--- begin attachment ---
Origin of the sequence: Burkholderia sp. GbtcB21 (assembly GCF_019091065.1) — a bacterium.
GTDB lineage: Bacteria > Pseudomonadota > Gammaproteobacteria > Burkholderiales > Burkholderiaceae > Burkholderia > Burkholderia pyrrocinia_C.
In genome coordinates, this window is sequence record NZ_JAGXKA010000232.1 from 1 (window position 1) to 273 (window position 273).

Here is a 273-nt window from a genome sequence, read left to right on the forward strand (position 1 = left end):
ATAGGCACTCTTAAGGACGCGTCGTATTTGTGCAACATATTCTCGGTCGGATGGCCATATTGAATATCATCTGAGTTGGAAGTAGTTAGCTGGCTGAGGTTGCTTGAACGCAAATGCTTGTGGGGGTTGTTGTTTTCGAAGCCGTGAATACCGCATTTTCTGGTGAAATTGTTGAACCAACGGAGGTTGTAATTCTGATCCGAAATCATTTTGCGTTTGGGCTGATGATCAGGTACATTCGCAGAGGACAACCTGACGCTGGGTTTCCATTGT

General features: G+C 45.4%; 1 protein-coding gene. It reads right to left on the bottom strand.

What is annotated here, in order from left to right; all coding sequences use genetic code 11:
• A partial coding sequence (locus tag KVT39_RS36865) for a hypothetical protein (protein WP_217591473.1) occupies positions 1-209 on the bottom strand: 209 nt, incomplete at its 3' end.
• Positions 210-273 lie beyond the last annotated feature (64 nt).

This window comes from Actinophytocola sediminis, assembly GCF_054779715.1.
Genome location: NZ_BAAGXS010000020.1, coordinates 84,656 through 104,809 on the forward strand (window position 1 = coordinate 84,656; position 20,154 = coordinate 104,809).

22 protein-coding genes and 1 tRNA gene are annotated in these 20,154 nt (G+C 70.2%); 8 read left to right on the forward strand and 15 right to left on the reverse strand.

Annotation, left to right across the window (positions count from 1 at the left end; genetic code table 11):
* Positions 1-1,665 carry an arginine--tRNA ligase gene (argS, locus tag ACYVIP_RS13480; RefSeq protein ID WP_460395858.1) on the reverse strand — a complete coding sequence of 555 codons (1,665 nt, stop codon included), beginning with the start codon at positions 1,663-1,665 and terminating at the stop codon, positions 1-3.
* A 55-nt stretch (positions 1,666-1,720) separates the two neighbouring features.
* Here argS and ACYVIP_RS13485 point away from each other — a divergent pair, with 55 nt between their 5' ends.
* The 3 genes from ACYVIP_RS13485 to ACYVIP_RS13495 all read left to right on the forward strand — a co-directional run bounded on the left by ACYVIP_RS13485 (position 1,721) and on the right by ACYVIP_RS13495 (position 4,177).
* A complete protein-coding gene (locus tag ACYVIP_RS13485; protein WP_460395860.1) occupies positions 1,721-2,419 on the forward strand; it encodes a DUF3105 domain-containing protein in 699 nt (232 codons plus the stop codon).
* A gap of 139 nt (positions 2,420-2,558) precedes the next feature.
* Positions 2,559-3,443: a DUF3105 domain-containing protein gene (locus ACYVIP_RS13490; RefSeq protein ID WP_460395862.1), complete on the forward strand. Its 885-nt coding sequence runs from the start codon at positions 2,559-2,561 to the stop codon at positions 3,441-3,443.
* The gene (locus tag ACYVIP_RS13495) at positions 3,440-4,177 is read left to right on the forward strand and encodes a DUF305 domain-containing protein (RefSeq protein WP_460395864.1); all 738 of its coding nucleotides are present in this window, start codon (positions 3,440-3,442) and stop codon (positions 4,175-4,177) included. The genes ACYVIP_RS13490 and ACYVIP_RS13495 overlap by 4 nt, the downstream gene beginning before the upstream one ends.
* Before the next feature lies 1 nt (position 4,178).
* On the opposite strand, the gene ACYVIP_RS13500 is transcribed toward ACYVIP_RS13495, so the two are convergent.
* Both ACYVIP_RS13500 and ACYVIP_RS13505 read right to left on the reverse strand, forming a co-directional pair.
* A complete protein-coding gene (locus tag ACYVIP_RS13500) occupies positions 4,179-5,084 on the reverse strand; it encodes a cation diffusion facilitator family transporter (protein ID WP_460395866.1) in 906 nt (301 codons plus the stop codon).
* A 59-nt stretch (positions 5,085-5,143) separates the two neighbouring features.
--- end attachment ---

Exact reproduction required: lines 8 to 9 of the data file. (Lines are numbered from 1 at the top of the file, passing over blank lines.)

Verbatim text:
• A partial coding sequence (locus tag KVT39_RS36865) for a hypothetical protein (protein WP_217591473.1) occupies positions 1-209 on the bottom strand: 209 nt, incomplete at its 3' end.
• Positions 210-273 lie beyond the last annotated feature (64 nt).